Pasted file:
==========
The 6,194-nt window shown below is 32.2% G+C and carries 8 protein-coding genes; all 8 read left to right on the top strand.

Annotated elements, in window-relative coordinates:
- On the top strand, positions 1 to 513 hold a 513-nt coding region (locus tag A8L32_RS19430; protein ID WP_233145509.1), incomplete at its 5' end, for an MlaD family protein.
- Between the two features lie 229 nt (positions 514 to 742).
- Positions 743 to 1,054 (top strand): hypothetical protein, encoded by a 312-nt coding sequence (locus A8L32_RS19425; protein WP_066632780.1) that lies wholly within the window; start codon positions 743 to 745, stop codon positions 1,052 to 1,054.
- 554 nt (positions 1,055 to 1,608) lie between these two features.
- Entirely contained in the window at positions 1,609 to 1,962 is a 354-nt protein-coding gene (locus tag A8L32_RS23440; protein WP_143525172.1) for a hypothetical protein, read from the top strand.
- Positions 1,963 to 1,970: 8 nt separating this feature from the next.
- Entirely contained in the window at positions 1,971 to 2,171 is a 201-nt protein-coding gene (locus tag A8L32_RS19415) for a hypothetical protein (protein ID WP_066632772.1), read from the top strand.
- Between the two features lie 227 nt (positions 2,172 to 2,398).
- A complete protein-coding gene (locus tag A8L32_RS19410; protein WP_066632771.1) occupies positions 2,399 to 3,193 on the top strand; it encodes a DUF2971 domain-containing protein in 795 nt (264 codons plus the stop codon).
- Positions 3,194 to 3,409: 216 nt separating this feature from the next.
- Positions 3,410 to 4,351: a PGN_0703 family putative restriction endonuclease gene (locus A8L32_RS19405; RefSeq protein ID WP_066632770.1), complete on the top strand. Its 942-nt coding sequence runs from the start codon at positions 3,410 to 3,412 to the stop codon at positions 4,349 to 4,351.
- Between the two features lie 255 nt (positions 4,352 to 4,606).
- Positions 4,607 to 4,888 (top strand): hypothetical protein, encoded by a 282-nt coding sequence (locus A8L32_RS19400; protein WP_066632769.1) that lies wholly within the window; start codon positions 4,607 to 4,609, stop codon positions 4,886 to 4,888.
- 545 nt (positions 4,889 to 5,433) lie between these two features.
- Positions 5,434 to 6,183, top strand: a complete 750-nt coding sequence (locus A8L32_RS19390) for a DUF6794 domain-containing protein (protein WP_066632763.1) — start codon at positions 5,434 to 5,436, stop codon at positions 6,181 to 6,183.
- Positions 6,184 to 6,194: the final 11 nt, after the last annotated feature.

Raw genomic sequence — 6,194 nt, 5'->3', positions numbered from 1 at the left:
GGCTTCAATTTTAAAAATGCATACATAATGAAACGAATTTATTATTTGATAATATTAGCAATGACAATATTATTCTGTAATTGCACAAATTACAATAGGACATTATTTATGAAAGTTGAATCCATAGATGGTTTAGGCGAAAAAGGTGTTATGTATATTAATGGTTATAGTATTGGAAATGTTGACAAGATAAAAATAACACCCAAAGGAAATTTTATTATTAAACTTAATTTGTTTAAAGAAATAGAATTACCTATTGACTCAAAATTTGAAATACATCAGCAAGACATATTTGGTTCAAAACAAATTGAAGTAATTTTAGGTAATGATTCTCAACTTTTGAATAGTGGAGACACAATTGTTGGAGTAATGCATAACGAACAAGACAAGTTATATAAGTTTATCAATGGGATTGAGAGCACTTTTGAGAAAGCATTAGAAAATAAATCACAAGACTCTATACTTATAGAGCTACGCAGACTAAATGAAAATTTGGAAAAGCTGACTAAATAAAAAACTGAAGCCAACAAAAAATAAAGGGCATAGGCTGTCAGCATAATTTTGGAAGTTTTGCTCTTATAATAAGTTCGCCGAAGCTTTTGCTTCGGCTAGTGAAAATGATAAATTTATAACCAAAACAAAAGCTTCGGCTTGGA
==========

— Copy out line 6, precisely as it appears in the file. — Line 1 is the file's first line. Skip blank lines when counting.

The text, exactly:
- 554 nt (positions 1,055 to 1,608) lie between these two features.